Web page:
Top of the Morning: Mali Pledging Conference Nets $4.2 billion

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International Community Rallies to Support Mali with $4.2 Billion

A very successful pledging conference. “International donors have pledged more than $4.2 billion for development and peace-building efforts in Mali, a sum that far surpassed initial expectations for the pledging conference held Wednesday in Brussels. The donations exceeded the $2.5 billion Malian officials hoped international donors would provide the West African nation. At a press conference in Brussels, French President Francois Hollande, who co-hosted the conference along with the European Union officials, characterized it as a big success. (VOA

Some More Good News on Global Health

The health inequality gap between rich and poor countries is shrinking, says a new WHO report. “This year, the World Health Statistics compares progress made by countries with the best health status and those with least-favourable health status at the MDG baseline year of 1990 and again two decades later. It shows that, in absolute terms, countries in the lowest 25% category of health status have made impressive health progress . For example, the absolute gap in child mortality between the top and bottom countries was reduced from 171 deaths per 1000 live births in 1990 to 107 deaths per 1000 live births in 2011. Some countries that were among those with the world’s highest child mortality rates in 1990 – including Bangladesh, Bhutan, Lao People’s Democratic Republic, Madagascar, Nepal, Rwanda, Senegal and Timor-Leste – have improved child survival to such an extent that they no longer belong to that group.” (WHO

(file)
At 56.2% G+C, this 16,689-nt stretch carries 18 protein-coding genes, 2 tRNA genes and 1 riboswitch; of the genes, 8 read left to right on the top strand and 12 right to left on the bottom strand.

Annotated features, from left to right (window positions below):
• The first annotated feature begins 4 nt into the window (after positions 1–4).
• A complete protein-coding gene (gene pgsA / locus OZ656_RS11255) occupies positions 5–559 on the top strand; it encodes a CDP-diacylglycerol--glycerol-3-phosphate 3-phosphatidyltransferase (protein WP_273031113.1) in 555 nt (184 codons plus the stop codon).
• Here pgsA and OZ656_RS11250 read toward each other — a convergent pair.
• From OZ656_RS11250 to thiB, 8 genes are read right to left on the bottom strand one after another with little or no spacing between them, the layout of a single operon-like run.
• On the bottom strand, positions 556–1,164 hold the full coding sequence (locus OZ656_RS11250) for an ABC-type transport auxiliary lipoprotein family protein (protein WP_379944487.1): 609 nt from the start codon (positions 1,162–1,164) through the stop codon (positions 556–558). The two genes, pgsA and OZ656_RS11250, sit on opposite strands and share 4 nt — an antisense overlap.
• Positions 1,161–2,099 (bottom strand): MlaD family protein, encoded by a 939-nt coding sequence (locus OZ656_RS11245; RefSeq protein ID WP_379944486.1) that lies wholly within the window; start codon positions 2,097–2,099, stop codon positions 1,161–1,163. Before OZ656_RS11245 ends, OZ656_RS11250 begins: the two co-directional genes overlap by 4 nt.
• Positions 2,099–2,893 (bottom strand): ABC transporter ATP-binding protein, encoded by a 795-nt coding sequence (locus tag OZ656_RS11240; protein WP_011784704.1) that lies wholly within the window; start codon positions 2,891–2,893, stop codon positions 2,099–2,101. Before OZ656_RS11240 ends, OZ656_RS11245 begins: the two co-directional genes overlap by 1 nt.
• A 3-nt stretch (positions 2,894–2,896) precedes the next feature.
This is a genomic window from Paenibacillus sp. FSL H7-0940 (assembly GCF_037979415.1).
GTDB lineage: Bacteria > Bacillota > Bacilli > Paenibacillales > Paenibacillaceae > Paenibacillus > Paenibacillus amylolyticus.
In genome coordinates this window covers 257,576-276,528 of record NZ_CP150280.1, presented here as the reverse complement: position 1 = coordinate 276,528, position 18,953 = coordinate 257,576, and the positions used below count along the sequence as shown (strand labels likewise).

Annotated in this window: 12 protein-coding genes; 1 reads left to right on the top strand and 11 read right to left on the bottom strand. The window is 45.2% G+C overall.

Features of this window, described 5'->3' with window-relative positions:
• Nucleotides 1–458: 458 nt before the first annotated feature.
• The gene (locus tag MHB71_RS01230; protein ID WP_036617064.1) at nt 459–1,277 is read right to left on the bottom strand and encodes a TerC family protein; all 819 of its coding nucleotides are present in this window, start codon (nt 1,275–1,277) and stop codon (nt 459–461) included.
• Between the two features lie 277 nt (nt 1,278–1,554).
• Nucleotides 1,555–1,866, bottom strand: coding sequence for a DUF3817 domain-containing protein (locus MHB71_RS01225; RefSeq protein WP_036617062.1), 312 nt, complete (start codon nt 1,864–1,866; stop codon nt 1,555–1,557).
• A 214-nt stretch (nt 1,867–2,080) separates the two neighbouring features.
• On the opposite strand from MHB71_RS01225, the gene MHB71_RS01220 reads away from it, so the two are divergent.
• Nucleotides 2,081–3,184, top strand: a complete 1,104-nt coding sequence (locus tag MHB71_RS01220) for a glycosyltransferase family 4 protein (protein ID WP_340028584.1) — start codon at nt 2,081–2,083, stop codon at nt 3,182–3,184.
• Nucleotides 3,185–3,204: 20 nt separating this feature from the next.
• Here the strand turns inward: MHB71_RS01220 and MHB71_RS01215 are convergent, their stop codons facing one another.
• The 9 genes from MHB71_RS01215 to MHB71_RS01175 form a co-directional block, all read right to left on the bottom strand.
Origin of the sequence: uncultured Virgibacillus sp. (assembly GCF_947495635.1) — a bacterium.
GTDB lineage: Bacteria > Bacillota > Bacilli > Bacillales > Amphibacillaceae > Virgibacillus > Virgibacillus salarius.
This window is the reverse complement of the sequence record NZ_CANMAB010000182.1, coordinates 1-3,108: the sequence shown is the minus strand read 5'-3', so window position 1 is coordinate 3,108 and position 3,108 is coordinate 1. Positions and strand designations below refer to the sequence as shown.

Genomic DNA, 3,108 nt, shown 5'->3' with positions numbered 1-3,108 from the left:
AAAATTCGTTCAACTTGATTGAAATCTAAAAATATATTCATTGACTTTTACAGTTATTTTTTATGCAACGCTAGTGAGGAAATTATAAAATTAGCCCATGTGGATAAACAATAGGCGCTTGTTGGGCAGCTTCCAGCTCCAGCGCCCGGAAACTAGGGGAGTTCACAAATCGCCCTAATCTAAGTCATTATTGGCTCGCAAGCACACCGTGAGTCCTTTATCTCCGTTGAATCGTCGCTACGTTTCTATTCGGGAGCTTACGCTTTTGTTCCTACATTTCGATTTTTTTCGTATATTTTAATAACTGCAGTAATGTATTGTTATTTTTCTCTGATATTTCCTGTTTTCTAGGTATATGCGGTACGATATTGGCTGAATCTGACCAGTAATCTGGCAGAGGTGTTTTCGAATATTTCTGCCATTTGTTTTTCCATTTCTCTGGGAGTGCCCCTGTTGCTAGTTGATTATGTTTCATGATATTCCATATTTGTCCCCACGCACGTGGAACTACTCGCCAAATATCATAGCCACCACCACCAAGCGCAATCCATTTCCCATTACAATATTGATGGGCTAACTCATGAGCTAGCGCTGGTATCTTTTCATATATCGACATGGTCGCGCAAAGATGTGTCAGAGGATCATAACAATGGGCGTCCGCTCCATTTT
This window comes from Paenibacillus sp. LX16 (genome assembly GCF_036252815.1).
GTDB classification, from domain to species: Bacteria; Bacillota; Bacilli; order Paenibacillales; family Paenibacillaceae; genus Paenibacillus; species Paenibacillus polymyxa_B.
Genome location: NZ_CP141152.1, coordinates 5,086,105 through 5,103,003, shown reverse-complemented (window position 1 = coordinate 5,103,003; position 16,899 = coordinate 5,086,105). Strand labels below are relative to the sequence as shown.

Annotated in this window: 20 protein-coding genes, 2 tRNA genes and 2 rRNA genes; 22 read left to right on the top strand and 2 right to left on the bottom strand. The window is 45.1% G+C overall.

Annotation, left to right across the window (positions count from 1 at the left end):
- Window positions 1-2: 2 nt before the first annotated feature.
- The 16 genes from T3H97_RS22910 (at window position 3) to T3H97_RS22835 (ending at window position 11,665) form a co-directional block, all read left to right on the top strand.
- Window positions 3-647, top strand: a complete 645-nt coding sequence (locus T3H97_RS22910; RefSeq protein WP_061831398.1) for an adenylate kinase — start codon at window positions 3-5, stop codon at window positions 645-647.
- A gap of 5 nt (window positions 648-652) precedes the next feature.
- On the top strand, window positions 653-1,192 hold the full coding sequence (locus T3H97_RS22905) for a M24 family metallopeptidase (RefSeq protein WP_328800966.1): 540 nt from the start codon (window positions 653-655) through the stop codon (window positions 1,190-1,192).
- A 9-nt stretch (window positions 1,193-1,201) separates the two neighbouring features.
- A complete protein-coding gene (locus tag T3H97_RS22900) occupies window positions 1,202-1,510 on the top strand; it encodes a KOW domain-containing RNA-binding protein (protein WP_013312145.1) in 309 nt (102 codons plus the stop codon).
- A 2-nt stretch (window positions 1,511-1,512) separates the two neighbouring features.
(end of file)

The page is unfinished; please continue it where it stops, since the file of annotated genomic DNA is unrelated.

Annual Cost of sub Saharan Africa’s Child Malnutrition: $25 Billion

Chronic malnutrition among children in sub-Saharan Africa is a big burden. A UNICEF conference that ended yesterday said that the loss in productivity and health expenditures add up to $25 billion a year. “It’s proven that because of chronic malnutrition, children can miss two to three years of school,” said Laurent Duvillier, UNICEF’s regional spokesman for West and Central Africa. “So actually, in the case of sub-Saharan Africa, we realize that those countries actually need that qualified manpower, but they may not have those intellectuals, those engineers, those doctors that they actually need because those children cannot reach their potential and their development as they should.” (VOA